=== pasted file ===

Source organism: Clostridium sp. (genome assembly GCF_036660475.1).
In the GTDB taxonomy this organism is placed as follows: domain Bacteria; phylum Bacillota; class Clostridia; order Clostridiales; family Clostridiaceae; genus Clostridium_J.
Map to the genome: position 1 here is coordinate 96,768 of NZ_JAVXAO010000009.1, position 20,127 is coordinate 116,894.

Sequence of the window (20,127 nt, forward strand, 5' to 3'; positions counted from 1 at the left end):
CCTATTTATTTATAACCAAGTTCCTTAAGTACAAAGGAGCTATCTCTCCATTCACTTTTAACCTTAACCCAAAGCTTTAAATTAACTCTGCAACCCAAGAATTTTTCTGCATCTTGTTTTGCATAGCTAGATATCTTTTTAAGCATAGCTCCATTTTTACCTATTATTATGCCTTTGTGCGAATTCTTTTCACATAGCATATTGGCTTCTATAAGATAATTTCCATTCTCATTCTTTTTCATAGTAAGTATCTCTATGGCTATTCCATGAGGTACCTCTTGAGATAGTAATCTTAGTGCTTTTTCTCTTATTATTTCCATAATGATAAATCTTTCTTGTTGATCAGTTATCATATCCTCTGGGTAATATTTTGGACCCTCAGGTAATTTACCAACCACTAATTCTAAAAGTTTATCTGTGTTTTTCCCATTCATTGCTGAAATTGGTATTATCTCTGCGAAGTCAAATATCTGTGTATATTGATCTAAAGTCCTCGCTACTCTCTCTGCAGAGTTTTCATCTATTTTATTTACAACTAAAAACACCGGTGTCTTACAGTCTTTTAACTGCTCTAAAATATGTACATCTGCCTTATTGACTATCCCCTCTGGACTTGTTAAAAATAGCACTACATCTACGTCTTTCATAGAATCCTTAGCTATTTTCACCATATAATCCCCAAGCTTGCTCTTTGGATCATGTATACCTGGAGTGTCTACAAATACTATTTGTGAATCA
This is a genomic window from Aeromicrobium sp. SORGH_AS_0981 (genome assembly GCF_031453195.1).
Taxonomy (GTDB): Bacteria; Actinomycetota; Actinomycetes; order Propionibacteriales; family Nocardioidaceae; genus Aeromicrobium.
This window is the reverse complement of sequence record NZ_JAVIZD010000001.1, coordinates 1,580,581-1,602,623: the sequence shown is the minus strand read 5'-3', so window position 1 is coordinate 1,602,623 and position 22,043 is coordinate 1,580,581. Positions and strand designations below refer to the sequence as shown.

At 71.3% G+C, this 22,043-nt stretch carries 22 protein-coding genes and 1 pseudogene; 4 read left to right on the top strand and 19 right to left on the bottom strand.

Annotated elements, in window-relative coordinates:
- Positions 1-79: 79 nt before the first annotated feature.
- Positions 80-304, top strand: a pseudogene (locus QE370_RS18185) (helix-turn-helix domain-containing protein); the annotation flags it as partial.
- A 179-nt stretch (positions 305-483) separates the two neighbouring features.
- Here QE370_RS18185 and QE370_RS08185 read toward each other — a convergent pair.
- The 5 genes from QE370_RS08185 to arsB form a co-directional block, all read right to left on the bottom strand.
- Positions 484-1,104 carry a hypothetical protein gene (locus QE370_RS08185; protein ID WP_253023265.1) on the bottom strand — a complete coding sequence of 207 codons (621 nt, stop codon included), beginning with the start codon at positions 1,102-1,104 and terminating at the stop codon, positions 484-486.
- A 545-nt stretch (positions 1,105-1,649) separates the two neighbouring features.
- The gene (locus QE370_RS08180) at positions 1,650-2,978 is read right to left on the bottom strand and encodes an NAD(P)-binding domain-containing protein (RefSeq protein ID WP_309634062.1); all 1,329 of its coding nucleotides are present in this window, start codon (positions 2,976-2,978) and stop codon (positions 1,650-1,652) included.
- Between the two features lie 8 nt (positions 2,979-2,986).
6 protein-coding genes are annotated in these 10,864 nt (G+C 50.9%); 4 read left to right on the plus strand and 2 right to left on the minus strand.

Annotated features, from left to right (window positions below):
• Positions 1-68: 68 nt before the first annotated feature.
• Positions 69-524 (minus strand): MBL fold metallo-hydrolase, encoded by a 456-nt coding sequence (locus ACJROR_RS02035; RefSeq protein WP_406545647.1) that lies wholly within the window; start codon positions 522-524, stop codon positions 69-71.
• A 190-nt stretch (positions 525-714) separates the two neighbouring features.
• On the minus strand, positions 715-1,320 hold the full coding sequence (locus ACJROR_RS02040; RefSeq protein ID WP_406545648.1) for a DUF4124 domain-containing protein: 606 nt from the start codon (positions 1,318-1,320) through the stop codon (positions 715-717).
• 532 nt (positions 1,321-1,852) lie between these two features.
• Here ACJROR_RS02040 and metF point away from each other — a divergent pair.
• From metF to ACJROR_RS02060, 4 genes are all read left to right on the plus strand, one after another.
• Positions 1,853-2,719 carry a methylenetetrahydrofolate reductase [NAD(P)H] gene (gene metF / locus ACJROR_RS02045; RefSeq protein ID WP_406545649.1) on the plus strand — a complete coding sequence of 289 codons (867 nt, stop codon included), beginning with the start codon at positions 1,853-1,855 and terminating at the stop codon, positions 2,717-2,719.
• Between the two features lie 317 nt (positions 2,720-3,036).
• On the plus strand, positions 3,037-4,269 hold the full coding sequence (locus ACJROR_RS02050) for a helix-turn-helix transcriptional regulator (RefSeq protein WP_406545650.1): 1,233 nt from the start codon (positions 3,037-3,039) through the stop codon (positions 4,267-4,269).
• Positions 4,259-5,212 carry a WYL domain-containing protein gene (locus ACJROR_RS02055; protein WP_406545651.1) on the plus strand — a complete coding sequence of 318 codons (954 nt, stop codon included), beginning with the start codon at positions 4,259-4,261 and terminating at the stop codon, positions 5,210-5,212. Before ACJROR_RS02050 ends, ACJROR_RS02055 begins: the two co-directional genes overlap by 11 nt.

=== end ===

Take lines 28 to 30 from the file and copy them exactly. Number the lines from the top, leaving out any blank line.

• From metF to ACJROR_RS02060, 4 genes are all read left to right on the plus strand, one after another.
• Positions 1,853-2,719 carry a methylenetetrahydrofolate reductase [NAD(P)H] gene (gene metF / locus ACJROR_RS02045; RefSeq protein ID WP_406545649.1) on the plus strand — a complete coding sequence of 289 codons (867 nt, stop codon included), beginning with the start codon at positions 1,853-1,855 and terminating at the stop codon, positions 2,717-2,719.
• Between the two features lie 317 nt (positions 2,720-3,036).